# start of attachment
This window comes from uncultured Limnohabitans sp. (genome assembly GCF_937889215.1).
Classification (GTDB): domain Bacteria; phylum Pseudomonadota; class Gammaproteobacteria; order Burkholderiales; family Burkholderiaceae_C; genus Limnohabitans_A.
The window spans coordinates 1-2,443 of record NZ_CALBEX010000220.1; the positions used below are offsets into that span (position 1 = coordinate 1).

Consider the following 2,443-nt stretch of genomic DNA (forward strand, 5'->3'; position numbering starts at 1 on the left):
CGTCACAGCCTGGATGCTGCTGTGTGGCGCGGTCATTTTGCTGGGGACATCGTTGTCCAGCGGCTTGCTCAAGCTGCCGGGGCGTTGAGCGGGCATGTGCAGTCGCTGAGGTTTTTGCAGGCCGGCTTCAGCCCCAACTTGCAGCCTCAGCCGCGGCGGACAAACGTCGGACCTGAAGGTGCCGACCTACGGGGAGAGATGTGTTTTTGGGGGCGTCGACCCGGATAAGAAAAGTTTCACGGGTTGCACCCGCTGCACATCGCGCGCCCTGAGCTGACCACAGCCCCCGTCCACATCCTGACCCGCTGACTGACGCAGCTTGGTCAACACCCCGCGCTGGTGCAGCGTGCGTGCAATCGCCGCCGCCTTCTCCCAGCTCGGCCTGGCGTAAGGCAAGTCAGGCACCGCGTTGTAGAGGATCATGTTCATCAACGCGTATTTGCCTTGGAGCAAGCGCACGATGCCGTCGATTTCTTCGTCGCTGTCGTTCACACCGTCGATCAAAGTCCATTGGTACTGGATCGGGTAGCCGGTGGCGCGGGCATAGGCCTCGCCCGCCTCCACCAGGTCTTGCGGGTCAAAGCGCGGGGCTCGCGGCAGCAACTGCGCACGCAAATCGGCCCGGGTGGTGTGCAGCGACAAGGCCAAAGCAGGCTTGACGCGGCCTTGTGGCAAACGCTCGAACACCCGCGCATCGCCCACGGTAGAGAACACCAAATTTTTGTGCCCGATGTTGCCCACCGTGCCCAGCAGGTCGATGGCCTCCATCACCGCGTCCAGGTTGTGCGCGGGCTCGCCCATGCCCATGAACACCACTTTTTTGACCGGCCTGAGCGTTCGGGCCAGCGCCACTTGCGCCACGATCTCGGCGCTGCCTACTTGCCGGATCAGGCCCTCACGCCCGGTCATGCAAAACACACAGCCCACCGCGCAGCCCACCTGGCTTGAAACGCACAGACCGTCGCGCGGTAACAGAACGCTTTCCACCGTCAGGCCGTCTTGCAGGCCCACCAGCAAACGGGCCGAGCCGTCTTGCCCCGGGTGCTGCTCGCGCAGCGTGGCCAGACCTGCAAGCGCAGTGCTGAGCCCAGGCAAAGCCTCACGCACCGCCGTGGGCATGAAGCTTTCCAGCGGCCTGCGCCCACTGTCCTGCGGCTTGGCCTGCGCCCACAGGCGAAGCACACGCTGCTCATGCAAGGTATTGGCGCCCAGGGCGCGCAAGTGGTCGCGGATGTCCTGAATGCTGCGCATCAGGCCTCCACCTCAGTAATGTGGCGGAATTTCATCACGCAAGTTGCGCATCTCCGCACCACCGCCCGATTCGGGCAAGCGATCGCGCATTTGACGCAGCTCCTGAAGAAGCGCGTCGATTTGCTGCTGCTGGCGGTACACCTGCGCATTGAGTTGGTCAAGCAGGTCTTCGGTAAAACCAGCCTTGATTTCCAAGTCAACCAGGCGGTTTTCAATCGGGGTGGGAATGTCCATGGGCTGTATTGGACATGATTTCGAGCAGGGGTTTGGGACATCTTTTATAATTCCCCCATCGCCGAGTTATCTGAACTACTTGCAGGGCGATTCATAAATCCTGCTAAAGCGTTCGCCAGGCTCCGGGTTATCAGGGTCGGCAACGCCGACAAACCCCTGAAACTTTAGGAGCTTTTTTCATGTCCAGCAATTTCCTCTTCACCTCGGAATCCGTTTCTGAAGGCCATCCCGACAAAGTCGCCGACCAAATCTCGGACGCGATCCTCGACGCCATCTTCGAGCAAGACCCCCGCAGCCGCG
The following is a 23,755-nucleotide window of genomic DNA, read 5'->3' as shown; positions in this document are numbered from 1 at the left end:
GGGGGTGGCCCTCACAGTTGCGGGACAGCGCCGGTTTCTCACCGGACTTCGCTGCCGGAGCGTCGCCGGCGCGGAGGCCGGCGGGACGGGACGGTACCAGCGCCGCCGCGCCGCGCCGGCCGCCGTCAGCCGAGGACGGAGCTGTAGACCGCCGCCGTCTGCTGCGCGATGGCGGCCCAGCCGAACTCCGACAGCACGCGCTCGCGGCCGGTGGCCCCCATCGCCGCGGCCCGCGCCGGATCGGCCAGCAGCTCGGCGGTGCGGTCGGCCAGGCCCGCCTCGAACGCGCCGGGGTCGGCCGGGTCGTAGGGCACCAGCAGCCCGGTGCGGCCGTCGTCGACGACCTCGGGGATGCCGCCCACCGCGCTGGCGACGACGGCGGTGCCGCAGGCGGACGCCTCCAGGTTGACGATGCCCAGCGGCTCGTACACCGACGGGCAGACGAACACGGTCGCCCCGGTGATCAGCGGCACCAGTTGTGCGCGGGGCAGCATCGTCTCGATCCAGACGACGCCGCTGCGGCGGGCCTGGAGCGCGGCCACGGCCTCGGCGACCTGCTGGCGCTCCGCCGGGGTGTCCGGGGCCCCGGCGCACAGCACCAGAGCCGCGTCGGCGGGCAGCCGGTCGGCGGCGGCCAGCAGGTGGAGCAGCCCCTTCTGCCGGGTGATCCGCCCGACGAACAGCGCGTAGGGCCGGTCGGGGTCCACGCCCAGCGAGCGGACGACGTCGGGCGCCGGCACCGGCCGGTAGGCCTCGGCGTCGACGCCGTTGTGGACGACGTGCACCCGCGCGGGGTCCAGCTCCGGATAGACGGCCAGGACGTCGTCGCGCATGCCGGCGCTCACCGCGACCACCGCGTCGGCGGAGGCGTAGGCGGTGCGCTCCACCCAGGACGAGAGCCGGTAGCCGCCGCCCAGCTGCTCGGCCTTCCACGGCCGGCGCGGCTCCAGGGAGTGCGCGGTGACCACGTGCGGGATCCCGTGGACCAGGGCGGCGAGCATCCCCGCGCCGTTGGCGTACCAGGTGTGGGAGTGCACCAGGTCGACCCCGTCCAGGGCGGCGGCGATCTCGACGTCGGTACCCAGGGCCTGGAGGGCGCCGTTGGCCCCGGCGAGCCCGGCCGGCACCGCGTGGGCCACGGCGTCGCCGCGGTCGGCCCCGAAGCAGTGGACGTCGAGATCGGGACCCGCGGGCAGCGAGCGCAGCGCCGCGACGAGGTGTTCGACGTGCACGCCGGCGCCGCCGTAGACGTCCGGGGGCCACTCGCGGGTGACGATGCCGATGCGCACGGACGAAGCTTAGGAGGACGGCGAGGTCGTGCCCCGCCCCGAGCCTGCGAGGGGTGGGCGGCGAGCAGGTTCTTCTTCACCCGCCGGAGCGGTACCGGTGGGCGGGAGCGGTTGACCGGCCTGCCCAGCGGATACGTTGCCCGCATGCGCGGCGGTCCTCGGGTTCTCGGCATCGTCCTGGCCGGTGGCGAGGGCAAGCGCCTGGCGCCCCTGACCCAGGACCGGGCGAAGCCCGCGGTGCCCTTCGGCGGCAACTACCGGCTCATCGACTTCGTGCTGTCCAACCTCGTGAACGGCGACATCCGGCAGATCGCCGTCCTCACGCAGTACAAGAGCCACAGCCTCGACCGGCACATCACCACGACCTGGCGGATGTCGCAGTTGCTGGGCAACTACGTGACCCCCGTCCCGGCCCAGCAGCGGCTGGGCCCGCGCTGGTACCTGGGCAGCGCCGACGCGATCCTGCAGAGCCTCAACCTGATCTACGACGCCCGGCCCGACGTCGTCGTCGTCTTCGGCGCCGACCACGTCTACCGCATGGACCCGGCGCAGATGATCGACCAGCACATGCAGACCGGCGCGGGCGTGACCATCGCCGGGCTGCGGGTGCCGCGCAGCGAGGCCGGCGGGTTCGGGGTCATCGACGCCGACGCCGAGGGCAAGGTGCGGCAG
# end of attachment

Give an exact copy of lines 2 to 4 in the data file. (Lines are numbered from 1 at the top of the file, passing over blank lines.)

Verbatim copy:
Classification (GTDB): domain Bacteria; phylum Pseudomonadota; class Gammaproteobacteria; order Burkholderiales; family Burkholderiaceae_C; genus Limnohabitans_A.
The window spans coordinates 1-2,443 of record NZ_CALBEX010000220.1; the positions used below are offsets into that span (position 1 = coordinate 1).

Consider the following 2,443-nt stretch of genomic DNA (forward strand, 5'->3'; position numbering starts at 1 on the left):